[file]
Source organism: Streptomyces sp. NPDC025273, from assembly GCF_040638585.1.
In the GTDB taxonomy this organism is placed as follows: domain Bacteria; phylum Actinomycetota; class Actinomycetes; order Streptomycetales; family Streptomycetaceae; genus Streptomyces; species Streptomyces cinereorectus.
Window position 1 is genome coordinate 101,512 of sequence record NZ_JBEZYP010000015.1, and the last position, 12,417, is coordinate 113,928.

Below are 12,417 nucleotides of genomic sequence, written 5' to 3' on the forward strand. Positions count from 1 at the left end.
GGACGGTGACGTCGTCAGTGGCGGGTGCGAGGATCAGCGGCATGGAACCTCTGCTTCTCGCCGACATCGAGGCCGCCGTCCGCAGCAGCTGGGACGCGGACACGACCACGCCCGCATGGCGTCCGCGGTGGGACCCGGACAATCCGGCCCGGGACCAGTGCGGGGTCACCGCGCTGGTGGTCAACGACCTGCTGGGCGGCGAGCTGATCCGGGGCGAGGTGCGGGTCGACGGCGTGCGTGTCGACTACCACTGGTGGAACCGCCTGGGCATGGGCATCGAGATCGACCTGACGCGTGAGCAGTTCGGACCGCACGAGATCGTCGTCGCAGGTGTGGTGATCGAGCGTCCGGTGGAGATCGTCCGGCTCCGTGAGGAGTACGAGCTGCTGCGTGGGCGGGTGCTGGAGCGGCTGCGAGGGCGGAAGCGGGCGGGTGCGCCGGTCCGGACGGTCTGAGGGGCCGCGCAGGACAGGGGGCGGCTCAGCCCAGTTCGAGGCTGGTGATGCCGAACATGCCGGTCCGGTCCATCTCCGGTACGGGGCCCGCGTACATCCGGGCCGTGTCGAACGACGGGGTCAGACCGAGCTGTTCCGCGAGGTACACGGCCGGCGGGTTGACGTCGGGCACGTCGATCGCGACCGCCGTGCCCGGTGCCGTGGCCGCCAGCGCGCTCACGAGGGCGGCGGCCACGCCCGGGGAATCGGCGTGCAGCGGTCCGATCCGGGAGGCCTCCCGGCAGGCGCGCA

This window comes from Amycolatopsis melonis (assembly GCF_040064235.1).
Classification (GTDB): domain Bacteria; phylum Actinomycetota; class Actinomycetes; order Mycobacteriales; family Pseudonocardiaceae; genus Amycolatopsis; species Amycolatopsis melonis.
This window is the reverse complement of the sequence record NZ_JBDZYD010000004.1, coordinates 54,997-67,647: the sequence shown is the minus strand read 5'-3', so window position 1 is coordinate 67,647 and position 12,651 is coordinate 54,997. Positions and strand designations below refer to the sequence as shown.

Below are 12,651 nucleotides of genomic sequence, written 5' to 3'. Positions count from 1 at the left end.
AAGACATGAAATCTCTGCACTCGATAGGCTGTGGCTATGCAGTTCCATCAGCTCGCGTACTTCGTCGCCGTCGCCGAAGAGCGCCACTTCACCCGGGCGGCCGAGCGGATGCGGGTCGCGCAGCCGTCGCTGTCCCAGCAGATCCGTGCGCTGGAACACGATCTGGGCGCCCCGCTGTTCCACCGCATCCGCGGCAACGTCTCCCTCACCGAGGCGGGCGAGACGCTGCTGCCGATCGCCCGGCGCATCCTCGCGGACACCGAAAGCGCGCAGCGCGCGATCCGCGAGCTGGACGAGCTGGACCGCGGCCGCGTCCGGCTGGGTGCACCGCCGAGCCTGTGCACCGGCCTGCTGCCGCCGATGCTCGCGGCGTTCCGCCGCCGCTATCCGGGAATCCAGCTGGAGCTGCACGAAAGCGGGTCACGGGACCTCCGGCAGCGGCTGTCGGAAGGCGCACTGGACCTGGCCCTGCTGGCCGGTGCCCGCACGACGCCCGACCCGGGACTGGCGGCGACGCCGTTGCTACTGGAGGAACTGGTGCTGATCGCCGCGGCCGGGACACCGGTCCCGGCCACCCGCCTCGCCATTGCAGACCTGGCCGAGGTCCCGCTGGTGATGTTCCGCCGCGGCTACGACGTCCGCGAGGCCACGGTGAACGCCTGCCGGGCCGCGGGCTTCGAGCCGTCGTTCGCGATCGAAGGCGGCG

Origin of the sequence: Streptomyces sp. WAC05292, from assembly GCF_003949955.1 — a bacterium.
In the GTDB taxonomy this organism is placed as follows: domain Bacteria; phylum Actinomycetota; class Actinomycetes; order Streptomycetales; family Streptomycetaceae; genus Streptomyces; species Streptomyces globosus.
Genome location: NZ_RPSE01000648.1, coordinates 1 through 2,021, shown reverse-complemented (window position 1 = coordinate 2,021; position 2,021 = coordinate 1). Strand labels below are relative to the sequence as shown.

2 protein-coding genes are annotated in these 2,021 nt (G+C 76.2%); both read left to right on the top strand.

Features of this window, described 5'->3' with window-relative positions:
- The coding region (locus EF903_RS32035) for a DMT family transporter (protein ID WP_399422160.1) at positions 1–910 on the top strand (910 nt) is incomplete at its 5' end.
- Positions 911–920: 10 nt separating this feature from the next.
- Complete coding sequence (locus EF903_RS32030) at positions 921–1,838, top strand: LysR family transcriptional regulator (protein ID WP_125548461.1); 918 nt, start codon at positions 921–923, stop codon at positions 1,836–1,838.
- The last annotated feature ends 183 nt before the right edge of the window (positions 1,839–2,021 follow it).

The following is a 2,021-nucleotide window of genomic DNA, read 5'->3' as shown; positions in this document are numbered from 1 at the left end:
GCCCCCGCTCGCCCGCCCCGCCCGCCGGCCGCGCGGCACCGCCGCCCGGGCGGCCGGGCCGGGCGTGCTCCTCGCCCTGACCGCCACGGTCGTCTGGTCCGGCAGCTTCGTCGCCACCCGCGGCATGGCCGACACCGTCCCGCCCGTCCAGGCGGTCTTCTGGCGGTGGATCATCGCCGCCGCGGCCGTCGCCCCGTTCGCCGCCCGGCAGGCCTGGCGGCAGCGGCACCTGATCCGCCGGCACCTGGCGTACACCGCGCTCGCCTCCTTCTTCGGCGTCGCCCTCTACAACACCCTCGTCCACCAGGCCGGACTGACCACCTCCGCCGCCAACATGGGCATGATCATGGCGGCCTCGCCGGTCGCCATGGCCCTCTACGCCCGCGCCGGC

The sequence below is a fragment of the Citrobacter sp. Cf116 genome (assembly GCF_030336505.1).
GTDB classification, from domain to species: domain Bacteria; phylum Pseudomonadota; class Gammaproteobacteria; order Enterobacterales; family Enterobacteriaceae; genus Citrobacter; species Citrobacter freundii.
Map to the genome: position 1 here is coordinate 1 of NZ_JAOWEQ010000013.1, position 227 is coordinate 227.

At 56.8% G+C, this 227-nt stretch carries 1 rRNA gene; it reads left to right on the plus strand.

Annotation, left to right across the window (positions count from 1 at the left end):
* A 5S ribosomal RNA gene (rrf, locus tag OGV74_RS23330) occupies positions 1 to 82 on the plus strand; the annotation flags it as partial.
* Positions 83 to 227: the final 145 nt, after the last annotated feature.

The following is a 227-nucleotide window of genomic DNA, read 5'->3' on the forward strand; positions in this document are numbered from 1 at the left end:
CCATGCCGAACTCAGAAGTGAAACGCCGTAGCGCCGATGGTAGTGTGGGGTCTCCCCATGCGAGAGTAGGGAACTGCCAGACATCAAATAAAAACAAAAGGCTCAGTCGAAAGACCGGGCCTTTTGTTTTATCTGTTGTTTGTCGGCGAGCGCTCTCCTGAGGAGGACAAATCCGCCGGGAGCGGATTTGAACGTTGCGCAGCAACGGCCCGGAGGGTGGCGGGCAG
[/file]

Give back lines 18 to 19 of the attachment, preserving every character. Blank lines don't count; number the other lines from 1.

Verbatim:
- Complete coding sequence (locus EF903_RS32030) at positions 921–1,838, top strand: LysR family transcriptional regulator (protein ID WP_125548461.1); 918 nt, start codon at positions 921–923, stop codon at positions 1,836–1,838.
- The last annotated feature ends 183 nt before the right edge of the window (positions 1,839–2,021 follow it).